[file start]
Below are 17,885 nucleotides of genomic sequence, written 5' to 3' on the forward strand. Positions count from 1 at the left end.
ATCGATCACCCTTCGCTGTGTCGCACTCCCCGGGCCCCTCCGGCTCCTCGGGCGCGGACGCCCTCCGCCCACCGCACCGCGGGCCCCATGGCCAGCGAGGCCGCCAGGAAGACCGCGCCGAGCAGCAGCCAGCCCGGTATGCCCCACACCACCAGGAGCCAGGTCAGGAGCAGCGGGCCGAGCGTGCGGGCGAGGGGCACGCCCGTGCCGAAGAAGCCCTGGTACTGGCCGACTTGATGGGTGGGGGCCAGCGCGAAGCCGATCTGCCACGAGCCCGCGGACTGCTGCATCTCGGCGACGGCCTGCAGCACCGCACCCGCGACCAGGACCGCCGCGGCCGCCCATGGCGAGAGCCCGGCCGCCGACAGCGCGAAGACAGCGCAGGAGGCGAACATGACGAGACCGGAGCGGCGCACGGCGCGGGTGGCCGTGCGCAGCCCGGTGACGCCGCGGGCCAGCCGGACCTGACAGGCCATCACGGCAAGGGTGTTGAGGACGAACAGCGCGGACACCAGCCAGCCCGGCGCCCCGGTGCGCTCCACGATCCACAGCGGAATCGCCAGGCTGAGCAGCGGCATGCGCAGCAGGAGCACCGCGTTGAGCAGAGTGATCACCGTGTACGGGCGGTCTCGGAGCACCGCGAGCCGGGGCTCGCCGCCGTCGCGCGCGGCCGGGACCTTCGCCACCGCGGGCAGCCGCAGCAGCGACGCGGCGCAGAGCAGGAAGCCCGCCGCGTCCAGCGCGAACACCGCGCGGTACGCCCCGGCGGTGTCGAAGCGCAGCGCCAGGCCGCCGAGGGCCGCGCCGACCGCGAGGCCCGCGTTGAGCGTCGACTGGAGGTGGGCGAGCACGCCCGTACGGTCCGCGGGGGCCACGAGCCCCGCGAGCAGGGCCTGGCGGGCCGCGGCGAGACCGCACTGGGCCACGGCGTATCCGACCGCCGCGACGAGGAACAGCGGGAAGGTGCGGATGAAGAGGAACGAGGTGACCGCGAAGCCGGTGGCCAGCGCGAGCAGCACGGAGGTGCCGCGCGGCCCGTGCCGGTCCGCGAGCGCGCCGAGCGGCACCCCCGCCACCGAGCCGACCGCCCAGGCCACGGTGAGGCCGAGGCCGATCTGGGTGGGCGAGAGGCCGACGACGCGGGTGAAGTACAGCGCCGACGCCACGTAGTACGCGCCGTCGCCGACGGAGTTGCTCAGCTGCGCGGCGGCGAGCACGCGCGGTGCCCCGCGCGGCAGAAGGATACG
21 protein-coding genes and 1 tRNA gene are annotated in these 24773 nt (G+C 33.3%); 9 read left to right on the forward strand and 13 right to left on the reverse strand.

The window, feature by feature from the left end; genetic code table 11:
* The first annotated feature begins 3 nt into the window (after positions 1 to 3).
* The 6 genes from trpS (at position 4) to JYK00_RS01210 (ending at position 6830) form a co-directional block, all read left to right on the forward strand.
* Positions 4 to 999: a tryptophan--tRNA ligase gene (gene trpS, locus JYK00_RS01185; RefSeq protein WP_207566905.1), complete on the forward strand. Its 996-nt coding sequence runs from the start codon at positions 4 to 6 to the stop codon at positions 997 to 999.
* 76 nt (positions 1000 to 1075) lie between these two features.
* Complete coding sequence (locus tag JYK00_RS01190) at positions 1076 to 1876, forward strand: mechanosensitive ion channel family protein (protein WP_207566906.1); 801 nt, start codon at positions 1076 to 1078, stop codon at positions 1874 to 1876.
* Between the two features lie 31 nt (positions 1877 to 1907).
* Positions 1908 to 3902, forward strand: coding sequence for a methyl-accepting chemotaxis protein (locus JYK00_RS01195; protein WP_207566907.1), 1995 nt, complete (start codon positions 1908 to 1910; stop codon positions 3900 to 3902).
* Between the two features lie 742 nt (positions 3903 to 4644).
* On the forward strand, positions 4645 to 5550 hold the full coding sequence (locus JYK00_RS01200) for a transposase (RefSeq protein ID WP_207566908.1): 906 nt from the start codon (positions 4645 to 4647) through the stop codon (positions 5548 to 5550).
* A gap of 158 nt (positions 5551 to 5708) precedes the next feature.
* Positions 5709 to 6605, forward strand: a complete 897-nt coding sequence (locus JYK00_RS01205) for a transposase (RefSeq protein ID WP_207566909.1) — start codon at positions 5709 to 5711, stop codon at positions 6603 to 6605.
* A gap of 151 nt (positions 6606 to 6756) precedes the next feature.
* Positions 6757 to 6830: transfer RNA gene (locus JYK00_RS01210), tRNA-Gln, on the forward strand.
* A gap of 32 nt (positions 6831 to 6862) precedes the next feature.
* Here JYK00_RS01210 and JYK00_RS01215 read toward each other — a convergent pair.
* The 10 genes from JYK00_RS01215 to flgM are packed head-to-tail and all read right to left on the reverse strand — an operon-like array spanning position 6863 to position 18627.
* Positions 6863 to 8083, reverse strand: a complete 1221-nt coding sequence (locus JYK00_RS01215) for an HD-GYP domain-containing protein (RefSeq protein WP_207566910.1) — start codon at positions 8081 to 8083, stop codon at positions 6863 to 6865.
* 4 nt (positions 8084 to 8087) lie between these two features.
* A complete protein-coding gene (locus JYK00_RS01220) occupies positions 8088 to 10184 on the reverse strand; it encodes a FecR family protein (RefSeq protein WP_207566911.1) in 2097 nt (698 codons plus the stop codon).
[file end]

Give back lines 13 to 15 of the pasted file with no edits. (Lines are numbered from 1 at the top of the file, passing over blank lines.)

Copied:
* On the forward strand, positions 4645 to 5550 hold the full coding sequence (locus JYK00_RS01200) for a transposase (RefSeq protein ID WP_207566908.1): 906 nt from the start codon (positions 4645 to 4647) through the stop codon (positions 5548 to 5550).
* A gap of 158 nt (positions 5551 to 5708) precedes the next feature.
* Positions 5709 to 6605, forward strand: a complete 897-nt coding sequence (locus JYK00_RS01205) for a transposase (RefSeq protein ID WP_207566909.1) — start codon at positions 5709 to 5711, stop codon at positions 6603 to 6605.